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United States Pckts Online
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(10-17-2014, 03:38 PM)'Siegfried' Wrote: I wonder if any of these videos of a youngsters playing are of the same pair just at different times.




 

 


Different animals, you can follow the pair I posted on their youtube page.
 
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United States Pckts Online
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Tiger's a rescue w/what looks like a deformity in its leg possible.

Nice to rescue's find a home. Hopefully their nuetered and get to live their life out in peace. 
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United States Siegfried Offline
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Pckts, so you think there are no videos of the pair of cubs in post #6 on line as older animals?  Might that young pair and the slightly older pair in the video I posted in post #8 be the same pair?  I really can't expect you to know for sure.  Just curious as to how the relationships between different cat species raised together develop over time.
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Netherlands peter Offline
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#14
( This post was last modified: 10-19-2014, 04:18 PM by peter )

ZOOLOGISCHER GARTEN, BERLIN

Last week, I was in Berlin. This great city has two zoos, about 9 miles apart. We only had time for the 'Zoologischer Garten' in the city centre. This zoo has many animals seen nowhere else. The most remarkable were the barasingha (a large Indian swamp deer), Pere David's deer (a large deer that became extinct in the wild at the turn of the last century, but was able to survive as a a result of captive specimens in the Berlin Zoo and an estate in the UK), the fossa (Madagaskar tree predator), the Java leopard (I never saw one before) as well as many others.

The Himalayan black bear, an oldish male, was as wide as a decent truck. He was closely followed by the Indian sloth bear. The jaguars were sturdy, massive and heavy, but not large. This was not true for the lions.

I wasn't able to figure out where they came from, but the male was the most muscular I ever saw. Definitely very close to the large male in a Scandinavian zoo discussed recently, but, in my opinion, much more developed. I didn't see any fat anywhere and he has it all: a large skull, a great mane, a massive upper body, tall and, to wind it up, a long body. A classic male lion, but in the hors category. I will not forget about the hind legs. It seemed as if he had been selected to tow carts and developed even after that. The lioness was much smaller, but as robust. 

We were able to see him at close range (6 feet or a little more). As the crowd admiring his classic features had a few well over 220 pounds, I was able to get to a guesstimate. My bet for now would be 3.5-3.6 at the shoulder standing, 9.6-9.8 in total length or a trifle more and 540-570 pounds, maybe even a bit more. I don't think there was much room for big mistakes. The main thing to remember, apart from his hind legs, was, as always in lions, the body. Massive and muscular. Skull large, wide and heavy. Power.

The three tigers all belong to Panthera tigris corbetti. This subspecies isn't often seen in zoos. Compared to the lioness, the two tigresses were taller, longer, more developed in the legs and much more active. The lioness, however, could have had a few pounds on them in the end. My guesstimate would be 300-320 pounds for all and no fat anywhere. The male tiger was a very nice one. Tall, long, well-proportioned, very muscular legs, a small mane and a rounded, quite large, skull. Stripes black, narrow, long and numerous. Ground colour a trifle paler than in many Indian tigers. Between 360-400 pounds, I think. The main thing to remember, as in most tigers, was the legs and the athleticism oozing from the well-proportioned bodies. Speed and power.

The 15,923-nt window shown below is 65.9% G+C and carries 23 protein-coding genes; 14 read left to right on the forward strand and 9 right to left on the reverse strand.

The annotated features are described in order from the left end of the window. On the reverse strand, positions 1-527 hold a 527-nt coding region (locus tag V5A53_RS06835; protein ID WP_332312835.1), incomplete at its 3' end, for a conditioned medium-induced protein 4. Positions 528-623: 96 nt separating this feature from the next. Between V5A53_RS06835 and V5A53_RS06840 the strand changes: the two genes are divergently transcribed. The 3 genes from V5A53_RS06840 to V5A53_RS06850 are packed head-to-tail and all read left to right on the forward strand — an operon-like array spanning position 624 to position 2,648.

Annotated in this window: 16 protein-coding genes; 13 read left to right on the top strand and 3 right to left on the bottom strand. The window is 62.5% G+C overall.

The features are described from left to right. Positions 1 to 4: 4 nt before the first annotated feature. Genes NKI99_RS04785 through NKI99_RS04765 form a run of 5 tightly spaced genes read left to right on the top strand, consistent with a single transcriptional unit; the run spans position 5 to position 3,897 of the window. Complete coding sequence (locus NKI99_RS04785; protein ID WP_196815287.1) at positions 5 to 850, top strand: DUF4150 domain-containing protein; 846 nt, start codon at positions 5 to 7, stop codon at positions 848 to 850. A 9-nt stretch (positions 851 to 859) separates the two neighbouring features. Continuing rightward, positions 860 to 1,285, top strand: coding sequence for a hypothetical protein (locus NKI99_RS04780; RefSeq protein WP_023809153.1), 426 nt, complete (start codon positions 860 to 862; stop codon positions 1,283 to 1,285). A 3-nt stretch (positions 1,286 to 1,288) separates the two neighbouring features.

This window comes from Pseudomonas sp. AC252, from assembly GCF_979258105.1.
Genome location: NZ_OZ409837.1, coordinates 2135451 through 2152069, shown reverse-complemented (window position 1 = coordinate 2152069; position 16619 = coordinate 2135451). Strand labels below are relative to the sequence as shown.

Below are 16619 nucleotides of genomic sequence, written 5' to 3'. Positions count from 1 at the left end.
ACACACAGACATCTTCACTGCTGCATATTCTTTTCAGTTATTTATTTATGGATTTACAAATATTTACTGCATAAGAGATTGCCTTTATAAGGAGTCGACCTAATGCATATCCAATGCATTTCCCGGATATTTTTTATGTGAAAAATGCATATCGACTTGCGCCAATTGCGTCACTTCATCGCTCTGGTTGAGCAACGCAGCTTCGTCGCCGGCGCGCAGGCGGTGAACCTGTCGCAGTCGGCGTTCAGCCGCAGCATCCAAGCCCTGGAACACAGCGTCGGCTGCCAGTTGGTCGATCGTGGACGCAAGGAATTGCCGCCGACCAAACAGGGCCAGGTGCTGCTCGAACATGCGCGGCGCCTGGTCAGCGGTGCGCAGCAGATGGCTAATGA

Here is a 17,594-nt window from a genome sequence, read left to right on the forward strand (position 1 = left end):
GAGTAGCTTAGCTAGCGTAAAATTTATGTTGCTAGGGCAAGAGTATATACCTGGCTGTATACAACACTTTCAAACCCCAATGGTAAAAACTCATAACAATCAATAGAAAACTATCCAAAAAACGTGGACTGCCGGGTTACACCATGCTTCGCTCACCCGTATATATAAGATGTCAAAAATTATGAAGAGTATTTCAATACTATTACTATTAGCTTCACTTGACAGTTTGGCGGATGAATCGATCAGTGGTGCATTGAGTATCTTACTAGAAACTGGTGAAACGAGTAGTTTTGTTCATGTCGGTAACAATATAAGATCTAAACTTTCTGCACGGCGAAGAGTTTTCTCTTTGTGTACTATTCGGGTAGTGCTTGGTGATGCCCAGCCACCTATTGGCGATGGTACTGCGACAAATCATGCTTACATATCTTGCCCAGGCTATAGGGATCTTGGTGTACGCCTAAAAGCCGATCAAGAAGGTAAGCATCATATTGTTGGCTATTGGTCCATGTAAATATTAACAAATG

DEBATES

When my companions had a small, but heated, debate as to the possible outcome of a bout between the male lion and the male tiger, some of the Germans in the crowd overheard us and offered their opinion. It is true, they said, the lion is larger and heavier, but tigers are faster and more 'aggressive'. Advantage lion, but not a walk-over by any means, it was concluded. I was a bit surprised about the outcome of the debate, as we know it usually goes with weight in male tigers. There's no reason to assume it would be much different in engagements between male lions or males of both species, but apparently not everyone agreed.

Debates on lions and tigers compare to those on soccer. You just never know, but everyone is prepared to offer an opinion in spite of that. Could be interesting, if those involved only could have been able to refrain from teapot observations and insult. The point is things in the similar weight and age division are close to unpredictable. This is why most were not prepared to bet on the outcome of a fight.

It is a great pity animals forums keen on a long life have to refrain from offering the opportunity to debate. We could learn a lot from those who have a bit of experience or knowledge, but can't as a result of the inability or the unwillingness to debate. A debate, almost by definition, is about things that are undecided. This prospect, apparently, is too much to bear for most. The experience in the Zoologischer Garten, however, says it can be done if those involved are willing to accept a few rules.

Anyhow, we spend many hours in the zoo and the restaurant wasn't bad either. And all this in the very pleasant October sun for extras. How lucky can you get. Photographs to be posted later.
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United States Pckts Online
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(10-18-2014, 06:48 PM)'Siegfried' Wrote: Pckts, so you think there are no videos of the pair of cubs in post #6 on line as older animals?  Might that young pair and the slightly older pair in the video I posted in post #8 be the same pair?  I really can't expect you to know for sure.  Just curious as to how the relationships between different cat species raised together develop over time.

 
The video you uploaded is from 2010, the video I showed is from 2012, you can also see them as cubs as well.
They're different animals.